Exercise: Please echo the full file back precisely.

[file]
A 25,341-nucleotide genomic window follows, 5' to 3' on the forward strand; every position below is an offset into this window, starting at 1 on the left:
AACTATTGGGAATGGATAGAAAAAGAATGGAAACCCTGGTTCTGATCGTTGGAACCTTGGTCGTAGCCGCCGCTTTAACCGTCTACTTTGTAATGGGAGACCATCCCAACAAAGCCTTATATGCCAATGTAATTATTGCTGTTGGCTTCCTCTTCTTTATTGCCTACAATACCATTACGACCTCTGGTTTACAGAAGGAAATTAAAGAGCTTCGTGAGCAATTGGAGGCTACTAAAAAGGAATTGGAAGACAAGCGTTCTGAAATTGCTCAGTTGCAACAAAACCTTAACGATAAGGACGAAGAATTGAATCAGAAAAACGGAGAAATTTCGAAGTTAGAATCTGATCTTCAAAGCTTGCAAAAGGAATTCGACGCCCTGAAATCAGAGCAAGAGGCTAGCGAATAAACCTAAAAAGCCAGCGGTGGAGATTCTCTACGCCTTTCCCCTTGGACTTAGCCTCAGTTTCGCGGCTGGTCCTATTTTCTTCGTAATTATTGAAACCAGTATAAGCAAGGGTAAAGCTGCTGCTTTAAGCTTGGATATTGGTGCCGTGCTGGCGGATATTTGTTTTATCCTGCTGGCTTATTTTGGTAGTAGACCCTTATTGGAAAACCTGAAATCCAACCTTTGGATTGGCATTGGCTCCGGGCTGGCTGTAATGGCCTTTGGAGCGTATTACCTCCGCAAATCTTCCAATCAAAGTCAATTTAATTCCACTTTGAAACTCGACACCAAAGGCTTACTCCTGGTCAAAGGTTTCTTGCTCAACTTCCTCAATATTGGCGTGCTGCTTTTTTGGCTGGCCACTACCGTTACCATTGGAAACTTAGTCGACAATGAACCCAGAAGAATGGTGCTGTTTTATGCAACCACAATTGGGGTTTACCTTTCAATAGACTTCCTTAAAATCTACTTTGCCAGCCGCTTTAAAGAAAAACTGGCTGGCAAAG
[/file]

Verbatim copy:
A 25,341-nucleotide genomic window follows, 5' to 3' on the forward strand; every position below is an offset into this window, starting at 1 on the left:
AACTATTGGGAATGGATAGAAAAAGAATGGAAACCCTGGTTCTGATCGTTGGAACCTTGGTCGTAGCCGCCGCTTTAACCGTCTACTTTGTAATGGGAGACCATCCCAACAAAGCCTTATATGCCAATGTAATTATTGCTGTTGGCTTCCTCTTCTTTATTGCCTACAATACCATTACGACCTCTGGTTTACAGAAGGAAATTAAAGAGCTTCGTGAGCAATTGGAGGCTACTAAAAAGGAATTGGAAGACAAGCGTTCTGAAATTGCTCAGTTGCAACAAAACCTTAACGATAAGGACGAAGAATTGAATCAGAAAAACGGAGAAATTTCGAAGTTAGAATCTGATCTTCAAAGCTTGCAAAAGGAATTCGACGCCCTGAAATCAGAGCAAGAGGCTAGCGAATAAACCTAAAAAGCCAGCGGTGGAGATTCTCTACGCCTTTCCCCTTGGACTTAGCCTCAGTTTCGCGGCTGGTCCTATTTTCTTCGTAATTATTGAAACCAGTATAAGCAAGGGTAAAGCTGCTGCTTTAAGCTTGGATATTGGTGCCGTGCTGGCGGATATTTGTTTTATCCTGCTGGCTTATTTTGGTAGTAGACCCTTATTGGAAAACCTGAAATCCAACCTTTGGATTGGCATTGGCTCCGGGCTGGCTGTAATGGCCTTTGGAGCGTATTACCTCCGCAAATCTTCCAATCAAAGTCAATTTAATTCCACTTTGAAACTCGACACCAAAGGCTTACTCCTGGTCAAAGGTTTCTTGCTCAACTTCCTCAATATTGGCGTGCTGCTTTTTTGGCTGGCCACTACCGTTACCATTGGAAACTTAGTCGACAATGAACCCAGAAGAATGGTGCTGTTTTATGCAACCACAATTGGGGTTTACCTTTCAATAGACTTCCTTAAAATCTACTTTGCCAGCCGCTTTAAAGAAAAACTGGCTGGCAAAG